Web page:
How do you get tuberculosis in real life? Are there treatment options? Can it be deadly? Learn the answers to all of these questions!
Although tuberculosis sounds like a very serious disease, the truth is that it can be cured and even prevented. However, it is necessary to point out that it can be fatal.
Tuberculosis is an infectious disease that is not talked about much.
So it is normal that there is a great ignorance about it and how it is spread.
For all these reasons, today we are going to give answers to many of the questions we can ask ourselves about this disease.
Although the word “tuberculosis” may sound like a serious and incurable disease at first, we should not panic.
Well, tuberculosis can be cured and even prevented, two good news.
How do you get tuberculosis in real life?
You hear people getting tuberculosis left and right? So, how do you get tuberculosis in real life? The first of the questions we are going to answer is about how it is spread.
At the beginning we have said that it is an infectious disease. A disease that affects the lungs and causes cough, mucus, fever and night sweats.
These symptoms are similar to a flu, a disease with which it also shares the form of infection: the air.
Every time a person with tuberculosis coughs, the bacteria leave their mouth and can spread to anyone who inhales them.
However, fetuses can also be spread if their own mother is infected.
The amniotic fluid will become infected and when swallowed or breathed by the fetus, it will be infected. For that reason, they are usually vaccinated at birth from this infectious disease.
The funny thing is that many people have it latent, that is, it is not active.
However, this may change as the years go by without being able to predict when the state of tuberculosis will change and the reasons why this happens.
How do I know if I have tuberculosis?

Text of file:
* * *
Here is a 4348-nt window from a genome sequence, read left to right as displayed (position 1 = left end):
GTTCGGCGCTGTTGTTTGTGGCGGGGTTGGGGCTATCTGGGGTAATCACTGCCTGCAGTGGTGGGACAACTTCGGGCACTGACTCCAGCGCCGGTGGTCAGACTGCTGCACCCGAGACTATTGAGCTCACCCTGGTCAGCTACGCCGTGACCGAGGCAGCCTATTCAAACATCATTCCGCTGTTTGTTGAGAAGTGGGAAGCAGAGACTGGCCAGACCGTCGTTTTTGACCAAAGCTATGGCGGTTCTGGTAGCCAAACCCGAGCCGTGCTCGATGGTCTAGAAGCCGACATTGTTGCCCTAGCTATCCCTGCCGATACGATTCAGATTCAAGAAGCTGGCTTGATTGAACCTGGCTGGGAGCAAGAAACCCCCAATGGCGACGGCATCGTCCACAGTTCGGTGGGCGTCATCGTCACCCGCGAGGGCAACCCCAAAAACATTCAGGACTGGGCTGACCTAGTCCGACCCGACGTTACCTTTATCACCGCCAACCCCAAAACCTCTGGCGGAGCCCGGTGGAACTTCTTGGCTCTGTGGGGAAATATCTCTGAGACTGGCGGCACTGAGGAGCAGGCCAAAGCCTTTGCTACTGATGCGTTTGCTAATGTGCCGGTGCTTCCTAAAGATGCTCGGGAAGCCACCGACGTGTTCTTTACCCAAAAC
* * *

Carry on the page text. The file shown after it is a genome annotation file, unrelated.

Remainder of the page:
We have already shed some light on how it is spread and manifests, however, it is interesting that we delve deeper into them to appreciate the complexity of this disease.
Although, as in all cases, getting medical tests is what will confirm whether you have it or not.
Cough: The cough of tuberculosis is dry and persistent, lasts more than three weeks. Also, sometimes, blood and some mucus may come out due to a cough so aggressive that it manifests.
Weight loss: you may decrease the desire to eat, however, there is a loss of weight for no reason, sudden and that alerts us to something that is not going well.
Night sweating: every day at nightfall there is an abundant and no reason sweating. Occasionally, fever may appear, which could justify this sweating.
Weakness and fatigue: one feels extremely tired, despite sleeping a lot at night. Exhaustion and fatigue greatly limit daily chores.
All these symptoms can be confused with a flu. Sometimes, they can even be mild.
This causes that in some cases people do not go to their doctor, self-medicate and infect those around them without knowing that, in reality, it is tuberculosis that they are suffering.
The treatment of tuberculosis
Once we have seen how tuberculosis is spread and the way it is manifested, we will see how it is treated.
Because while we have said that tuberculosis can be prevented and cured, if not, it can be fatal.
A series of drugs are supplied to treat tuberculosis. Early detection of this disease predicts a speedy recovery.
It is necessary to mention that the drugs supplied are effective, but they have many side effects. Therefore, they must be supervised by a doctor.
How can it be prevented? The best way is to vaccinate newborns.
However, if we have latent tuberculosis, our doctor can give us certain drugs to prevent it from activating.
Drug treatment usually lasts about 6 months.
If followed correctly, the patient will successfully overcome this disease.
For that reason, it is necessary to follow the doctor’s recommendations as he indicated.
Did you already know how tuberculosis is spread? As we have mentioned, the best way to prevent it is to get vaccinated.
However, before any symptoms do not hesitate to go to our doctor.
Self-diagnosis is not the best option.
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